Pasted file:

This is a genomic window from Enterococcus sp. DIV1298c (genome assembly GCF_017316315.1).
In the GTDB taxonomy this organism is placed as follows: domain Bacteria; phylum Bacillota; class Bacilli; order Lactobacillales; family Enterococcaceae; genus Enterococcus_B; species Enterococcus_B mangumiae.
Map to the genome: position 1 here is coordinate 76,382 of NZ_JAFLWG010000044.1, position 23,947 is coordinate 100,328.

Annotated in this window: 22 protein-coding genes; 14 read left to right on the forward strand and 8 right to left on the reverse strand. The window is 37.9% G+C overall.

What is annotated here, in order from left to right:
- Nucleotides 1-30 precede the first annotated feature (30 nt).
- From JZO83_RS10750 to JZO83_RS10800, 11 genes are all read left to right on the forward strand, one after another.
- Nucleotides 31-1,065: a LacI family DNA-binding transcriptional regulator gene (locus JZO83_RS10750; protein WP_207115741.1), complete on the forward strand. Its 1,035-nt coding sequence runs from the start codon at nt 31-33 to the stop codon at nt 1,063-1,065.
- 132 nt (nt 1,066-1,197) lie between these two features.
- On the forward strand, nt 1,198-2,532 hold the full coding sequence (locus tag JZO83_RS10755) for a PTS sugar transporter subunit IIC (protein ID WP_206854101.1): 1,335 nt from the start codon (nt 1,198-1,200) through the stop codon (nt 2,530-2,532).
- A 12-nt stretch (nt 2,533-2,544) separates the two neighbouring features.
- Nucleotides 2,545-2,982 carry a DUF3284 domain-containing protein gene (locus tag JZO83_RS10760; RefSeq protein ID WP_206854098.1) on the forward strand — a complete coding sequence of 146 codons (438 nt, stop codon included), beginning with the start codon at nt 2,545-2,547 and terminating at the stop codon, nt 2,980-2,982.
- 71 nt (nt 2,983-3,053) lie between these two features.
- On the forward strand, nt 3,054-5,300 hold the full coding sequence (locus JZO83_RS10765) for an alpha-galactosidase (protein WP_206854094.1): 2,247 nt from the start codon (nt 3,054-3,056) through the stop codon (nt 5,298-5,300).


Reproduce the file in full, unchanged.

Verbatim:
This is a genomic window from Enterococcus sp. DIV1298c (genome assembly GCF_017316315.1).
In the GTDB taxonomy this organism is placed as follows: domain Bacteria; phylum Bacillota; class Bacilli; order Lactobacillales; family Enterococcaceae; genus Enterococcus_B; species Enterococcus_B mangumiae.
Map to the genome: position 1 here is coordinate 76,382 of NZ_JAFLWG010000044.1, position 23,947 is coordinate 100,328.

Annotated in this window: 22 protein-coding genes; 14 read left to right on the forward strand and 8 right to left on the reverse strand. The window is 37.9% G+C overall.

What is annotated here, in order from left to right:
- Nucleotides 1-30 precede the first annotated feature (30 nt).
- From JZO83_RS10750 to JZO83_RS10800, 11 genes are all read left to right on the forward strand, one after another.
- Nucleotides 31-1,065: a LacI family DNA-binding transcriptional regulator gene (locus JZO83_RS10750; protein WP_207115741.1), complete on the forward strand. Its 1,035-nt coding sequence runs from the start codon at nt 31-33 to the stop codon at nt 1,063-1,065.
- 132 nt (nt 1,066-1,197) lie between these two features.
- On the forward strand, nt 1,198-2,532 hold the full coding sequence (locus tag JZO83_RS10755) for a PTS sugar transporter subunit IIC (protein ID WP_206854101.1): 1,335 nt from the start codon (nt 1,198-1,200) through the stop codon (nt 2,530-2,532).
- A 12-nt stretch (nt 2,533-2,544) separates the two neighbouring features.
- Nucleotides 2,545-2,982 carry a DUF3284 domain-containing protein gene (locus tag JZO83_RS10760; RefSeq protein ID WP_206854098.1) on the forward strand — a complete coding sequence of 146 codons (438 nt, stop codon included), beginning with the start codon at nt 2,545-2,547 and terminating at the stop codon, nt 2,980-2,982.
- 71 nt (nt 2,983-3,053) lie between these two features.
- On the forward strand, nt 3,054-5,300 hold the full coding sequence (locus JZO83_RS10765) for an alpha-galactosidase (protein WP_206854094.1): 2,247 nt from the start codon (nt 3,054-3,056) through the stop codon (nt 5,298-5,300).